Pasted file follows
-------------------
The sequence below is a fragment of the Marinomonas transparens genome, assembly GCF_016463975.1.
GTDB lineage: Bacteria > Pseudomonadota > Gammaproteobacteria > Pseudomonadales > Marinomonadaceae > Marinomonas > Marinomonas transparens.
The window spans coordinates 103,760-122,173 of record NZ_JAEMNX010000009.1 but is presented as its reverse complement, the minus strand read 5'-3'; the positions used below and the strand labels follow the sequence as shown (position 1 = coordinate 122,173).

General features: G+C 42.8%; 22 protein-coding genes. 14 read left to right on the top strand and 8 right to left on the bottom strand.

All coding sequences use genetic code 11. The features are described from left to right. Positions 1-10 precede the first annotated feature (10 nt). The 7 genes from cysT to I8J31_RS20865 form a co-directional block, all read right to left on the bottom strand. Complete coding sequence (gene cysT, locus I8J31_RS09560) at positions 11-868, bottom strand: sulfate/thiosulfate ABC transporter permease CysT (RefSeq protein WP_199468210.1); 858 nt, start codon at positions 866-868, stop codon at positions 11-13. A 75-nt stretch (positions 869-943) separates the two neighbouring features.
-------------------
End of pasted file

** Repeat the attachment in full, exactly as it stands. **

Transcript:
The sequence below is a fragment of the Marinomonas transparens genome, assembly GCF_016463975.1.
GTDB lineage: Bacteria > Pseudomonadota > Gammaproteobacteria > Pseudomonadales > Marinomonadaceae > Marinomonas > Marinomonas transparens.
The window spans coordinates 103,760-122,173 of record NZ_JAEMNX010000009.1 but is presented as its reverse complement, the minus strand read 5'-3'; the positions used below and the strand labels follow the sequence as shown (position 1 = coordinate 122,173).

General features: G+C 42.8%; 22 protein-coding genes. 14 read left to right on the top strand and 8 right to left on the bottom strand.

All coding sequences use genetic code 11. The features are described from left to right. Positions 1-10 precede the first annotated feature (10 nt). The 7 genes from cysT to I8J31_RS20865 form a co-directional block, all read right to left on the bottom strand. Complete coding sequence (gene cysT, locus I8J31_RS09560) at positions 11-868, bottom strand: sulfate/thiosulfate ABC transporter permease CysT (RefSeq protein WP_199468210.1); 858 nt, start codon at positions 866-868, stop codon at positions 11-13. A 75-nt stretch (positions 869-943) separates the two neighbouring features.